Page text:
Lasso said that, in his administration’s first year, police officers confiscated 300 tons of narcotics. The seized drugs average in the last decade has been 50–60 tons per year.

Even if the protests created setbacks for police officers in executing counter-narcotics operations, they did not stop drug seizures. According to data from the National Anti-Drug Department, in the 18 days of riots, public forces confiscated around nine tons of drugs.

Lasso asserted in an interview with Infobae, an Argentina-based publication, that the blockade’s goal was to oust him. He said that emerging political leaders and Correísmo allied in this effort, and narcos joined as a third force to finance the protests with around $15 million. Later, in an interview with Univision, Lasso raised the number to $20 million, and he said he had proof. However, the government has yet to reveal the evidence.

Fausto Cobo, director of the National Intelligence Center, has asserted that narcos and organized crime were involved in the riots. “We have to connect the dots; events are not isolated. They are plotting against the country, involving narco and organized crime’s money,” Cobo told the Teleamazonas TV network.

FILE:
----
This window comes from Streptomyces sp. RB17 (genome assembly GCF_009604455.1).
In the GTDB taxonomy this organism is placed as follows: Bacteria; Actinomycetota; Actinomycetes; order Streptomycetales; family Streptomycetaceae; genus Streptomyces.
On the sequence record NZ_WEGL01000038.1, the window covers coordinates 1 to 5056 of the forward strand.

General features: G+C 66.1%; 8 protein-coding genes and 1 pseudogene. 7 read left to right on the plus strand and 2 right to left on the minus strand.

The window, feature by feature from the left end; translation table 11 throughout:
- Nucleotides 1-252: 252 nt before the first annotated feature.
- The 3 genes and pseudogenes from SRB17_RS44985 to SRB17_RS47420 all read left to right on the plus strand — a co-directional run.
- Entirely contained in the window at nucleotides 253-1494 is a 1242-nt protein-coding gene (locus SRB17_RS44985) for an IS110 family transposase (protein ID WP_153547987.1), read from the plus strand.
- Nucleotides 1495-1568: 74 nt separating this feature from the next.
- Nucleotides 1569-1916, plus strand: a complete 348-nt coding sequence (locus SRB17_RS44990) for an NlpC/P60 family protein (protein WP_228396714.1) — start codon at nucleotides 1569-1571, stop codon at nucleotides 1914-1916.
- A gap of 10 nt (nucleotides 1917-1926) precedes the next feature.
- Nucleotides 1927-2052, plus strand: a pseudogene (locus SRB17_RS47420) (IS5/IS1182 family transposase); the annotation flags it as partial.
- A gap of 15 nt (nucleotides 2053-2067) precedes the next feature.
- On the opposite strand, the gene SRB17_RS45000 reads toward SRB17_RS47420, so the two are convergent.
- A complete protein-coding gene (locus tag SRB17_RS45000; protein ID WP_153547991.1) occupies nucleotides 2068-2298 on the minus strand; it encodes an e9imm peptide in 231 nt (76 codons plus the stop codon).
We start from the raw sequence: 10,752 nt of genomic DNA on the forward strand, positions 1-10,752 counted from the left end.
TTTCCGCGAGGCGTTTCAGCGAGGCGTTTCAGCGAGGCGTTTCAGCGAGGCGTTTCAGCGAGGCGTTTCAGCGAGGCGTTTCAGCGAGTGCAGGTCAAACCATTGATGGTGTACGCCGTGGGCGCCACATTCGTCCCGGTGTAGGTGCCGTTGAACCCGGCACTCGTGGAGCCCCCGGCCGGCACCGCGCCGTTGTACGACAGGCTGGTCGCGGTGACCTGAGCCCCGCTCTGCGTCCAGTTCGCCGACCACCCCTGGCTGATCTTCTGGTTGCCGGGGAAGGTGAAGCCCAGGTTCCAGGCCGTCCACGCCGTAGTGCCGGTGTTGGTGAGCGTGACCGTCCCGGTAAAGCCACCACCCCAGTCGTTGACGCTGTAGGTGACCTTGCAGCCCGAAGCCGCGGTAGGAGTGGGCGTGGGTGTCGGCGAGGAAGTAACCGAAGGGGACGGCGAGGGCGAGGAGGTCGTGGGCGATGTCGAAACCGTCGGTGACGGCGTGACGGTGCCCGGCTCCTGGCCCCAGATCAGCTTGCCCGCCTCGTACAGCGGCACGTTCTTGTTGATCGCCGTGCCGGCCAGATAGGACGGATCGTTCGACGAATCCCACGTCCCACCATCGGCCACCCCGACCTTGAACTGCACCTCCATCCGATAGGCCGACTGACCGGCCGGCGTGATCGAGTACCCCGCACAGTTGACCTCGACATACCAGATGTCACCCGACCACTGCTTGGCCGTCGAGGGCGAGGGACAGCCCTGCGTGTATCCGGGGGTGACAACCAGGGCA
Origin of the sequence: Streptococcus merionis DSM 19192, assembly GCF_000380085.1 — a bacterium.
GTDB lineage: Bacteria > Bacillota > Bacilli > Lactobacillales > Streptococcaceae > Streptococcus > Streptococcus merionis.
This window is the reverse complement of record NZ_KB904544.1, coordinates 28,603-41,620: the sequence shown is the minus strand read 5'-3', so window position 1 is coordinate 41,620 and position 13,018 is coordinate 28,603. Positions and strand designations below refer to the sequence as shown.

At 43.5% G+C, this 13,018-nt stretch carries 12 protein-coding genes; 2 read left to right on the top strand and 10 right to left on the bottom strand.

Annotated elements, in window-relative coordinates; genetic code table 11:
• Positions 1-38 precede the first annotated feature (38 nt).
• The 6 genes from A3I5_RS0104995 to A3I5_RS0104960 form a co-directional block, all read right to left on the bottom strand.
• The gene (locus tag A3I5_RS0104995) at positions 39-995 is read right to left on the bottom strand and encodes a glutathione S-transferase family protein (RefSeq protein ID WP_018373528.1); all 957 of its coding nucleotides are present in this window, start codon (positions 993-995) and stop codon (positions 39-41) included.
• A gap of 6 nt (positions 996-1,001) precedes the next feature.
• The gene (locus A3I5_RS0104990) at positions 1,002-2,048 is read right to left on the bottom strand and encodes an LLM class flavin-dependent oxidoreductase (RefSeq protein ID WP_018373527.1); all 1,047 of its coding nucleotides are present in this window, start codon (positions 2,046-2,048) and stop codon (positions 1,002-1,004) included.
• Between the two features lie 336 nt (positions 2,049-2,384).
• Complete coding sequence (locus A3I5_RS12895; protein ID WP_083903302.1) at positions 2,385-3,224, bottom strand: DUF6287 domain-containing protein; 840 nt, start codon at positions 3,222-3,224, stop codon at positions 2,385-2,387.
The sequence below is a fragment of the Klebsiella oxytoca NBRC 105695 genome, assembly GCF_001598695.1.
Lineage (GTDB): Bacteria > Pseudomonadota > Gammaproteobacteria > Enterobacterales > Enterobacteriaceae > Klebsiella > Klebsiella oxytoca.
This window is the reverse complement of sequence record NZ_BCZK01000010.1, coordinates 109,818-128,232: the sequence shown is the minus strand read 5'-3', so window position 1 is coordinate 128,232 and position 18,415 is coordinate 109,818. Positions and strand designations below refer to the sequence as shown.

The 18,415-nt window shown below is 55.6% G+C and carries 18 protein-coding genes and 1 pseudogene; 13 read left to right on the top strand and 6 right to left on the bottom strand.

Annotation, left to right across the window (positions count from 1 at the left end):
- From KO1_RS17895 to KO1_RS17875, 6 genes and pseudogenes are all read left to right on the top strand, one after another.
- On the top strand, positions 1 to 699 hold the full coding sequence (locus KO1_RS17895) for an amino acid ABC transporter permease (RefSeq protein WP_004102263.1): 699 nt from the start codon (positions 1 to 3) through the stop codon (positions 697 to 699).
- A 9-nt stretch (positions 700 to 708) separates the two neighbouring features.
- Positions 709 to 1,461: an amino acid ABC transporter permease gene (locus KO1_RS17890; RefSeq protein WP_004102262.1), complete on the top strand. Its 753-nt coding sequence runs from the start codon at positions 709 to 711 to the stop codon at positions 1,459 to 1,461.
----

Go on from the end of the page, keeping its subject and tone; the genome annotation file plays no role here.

Through a statement, Conaie rejected Lasso’s declarations. Conaie said these claims were absurd and accused Lasso of trying to stigmatize popular struggles. Conaie also mentioned that Lasso’s words illustrate he is not making an effort to understand indigenous communities.

For Gómez, the president’s allegations were empty words, as he failed to present the alleged proof to the respective authorities. “Simply accusing, without any evidence, is severe and irresponsible, and it paves the way for speculation,” Gómez told the Impunity Observer.

The Point of No Return